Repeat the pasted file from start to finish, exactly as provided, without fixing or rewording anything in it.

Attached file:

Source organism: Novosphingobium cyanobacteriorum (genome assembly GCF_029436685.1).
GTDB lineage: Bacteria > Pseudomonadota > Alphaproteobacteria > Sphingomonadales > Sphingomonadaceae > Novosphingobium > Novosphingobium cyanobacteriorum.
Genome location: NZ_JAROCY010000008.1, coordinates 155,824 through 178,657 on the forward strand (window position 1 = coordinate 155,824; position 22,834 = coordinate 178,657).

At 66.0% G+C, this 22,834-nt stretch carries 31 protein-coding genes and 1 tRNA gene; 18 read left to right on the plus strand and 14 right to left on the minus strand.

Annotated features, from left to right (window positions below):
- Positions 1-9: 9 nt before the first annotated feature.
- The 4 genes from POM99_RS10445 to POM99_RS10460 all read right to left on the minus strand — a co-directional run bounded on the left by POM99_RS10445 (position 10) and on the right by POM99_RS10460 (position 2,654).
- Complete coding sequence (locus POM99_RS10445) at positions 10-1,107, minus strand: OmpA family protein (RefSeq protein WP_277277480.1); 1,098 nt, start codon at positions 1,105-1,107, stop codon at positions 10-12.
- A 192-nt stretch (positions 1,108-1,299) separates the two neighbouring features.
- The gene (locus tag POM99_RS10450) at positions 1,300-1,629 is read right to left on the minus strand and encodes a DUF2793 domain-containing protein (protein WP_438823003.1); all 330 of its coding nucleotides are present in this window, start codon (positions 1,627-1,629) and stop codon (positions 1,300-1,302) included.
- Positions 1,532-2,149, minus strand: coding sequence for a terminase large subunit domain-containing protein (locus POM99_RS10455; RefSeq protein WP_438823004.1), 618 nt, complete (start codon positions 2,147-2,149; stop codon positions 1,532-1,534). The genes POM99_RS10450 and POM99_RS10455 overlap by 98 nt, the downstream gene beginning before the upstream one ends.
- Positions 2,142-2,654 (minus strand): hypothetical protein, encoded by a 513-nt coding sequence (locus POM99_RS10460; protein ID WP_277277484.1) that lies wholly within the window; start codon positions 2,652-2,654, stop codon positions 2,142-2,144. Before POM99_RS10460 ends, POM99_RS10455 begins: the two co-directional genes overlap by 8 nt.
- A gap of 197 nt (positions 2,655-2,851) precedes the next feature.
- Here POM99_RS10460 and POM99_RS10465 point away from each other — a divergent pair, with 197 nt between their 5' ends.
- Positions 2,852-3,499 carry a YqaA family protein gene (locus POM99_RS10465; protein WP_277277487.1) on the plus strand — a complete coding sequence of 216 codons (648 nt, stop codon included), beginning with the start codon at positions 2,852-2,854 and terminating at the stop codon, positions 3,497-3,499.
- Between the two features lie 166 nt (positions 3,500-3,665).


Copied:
Source organism: Novosphingobium cyanobacteriorum (genome assembly GCF_029436685.1).
GTDB lineage: Bacteria > Pseudomonadota > Alphaproteobacteria > Sphingomonadales > Sphingomonadaceae > Novosphingobium > Novosphingobium cyanobacteriorum.
Genome location: NZ_JAROCY010000008.1, coordinates 155,824 through 178,657 on the forward strand (window position 1 = coordinate 155,824; position 22,834 = coordinate 178,657).

At 66.0% G+C, this 22,834-nt stretch carries 31 protein-coding genes and 1 tRNA gene; 18 read left to right on the plus strand and 14 right to left on the minus strand.

Annotated features, from left to right (window positions below):
- Positions 1-9: 9 nt before the first annotated feature.
- The 4 genes from POM99_RS10445 to POM99_RS10460 all read right to left on the minus strand — a co-directional run bounded on the left by POM99_RS10445 (position 10) and on the right by POM99_RS10460 (position 2,654).
- Complete coding sequence (locus POM99_RS10445) at positions 10-1,107, minus strand: OmpA family protein (RefSeq protein WP_277277480.1); 1,098 nt, start codon at positions 1,105-1,107, stop codon at positions 10-12.
- A 192-nt stretch (positions 1,108-1,299) separates the two neighbouring features.
- The gene (locus tag POM99_RS10450) at positions 1,300-1,629 is read right to left on the minus strand and encodes a DUF2793 domain-containing protein (protein WP_438823003.1); all 330 of its coding nucleotides are present in this window, start codon (positions 1,627-1,629) and stop codon (positions 1,300-1,302) included.
- Positions 1,532-2,149, minus strand: coding sequence for a terminase large subunit domain-containing protein (locus POM99_RS10455; RefSeq protein WP_438823004.1), 618 nt, complete (start codon positions 2,147-2,149; stop codon positions 1,532-1,534). The genes POM99_RS10450 and POM99_RS10455 overlap by 98 nt, the downstream gene beginning before the upstream one ends.
- Positions 2,142-2,654 (minus strand): hypothetical protein, encoded by a 513-nt coding sequence (locus POM99_RS10460; protein ID WP_277277484.1) that lies wholly within the window; start codon positions 2,652-2,654, stop codon positions 2,142-2,144. Before POM99_RS10460 ends, POM99_RS10455 begins: the two co-directional genes overlap by 8 nt.
- A gap of 197 nt (positions 2,655-2,851) precedes the next feature.
- Here POM99_RS10460 and POM99_RS10465 point away from each other — a divergent pair, with 197 nt between their 5' ends.
- Positions 2,852-3,499 carry a YqaA family protein gene (locus POM99_RS10465; protein WP_277277487.1) on the plus strand — a complete coding sequence of 216 codons (648 nt, stop codon included), beginning with the start codon at positions 2,852-2,854 and terminating at the stop codon, positions 3,497-3,499.
- Between the two features lie 166 nt (positions 3,500-3,665).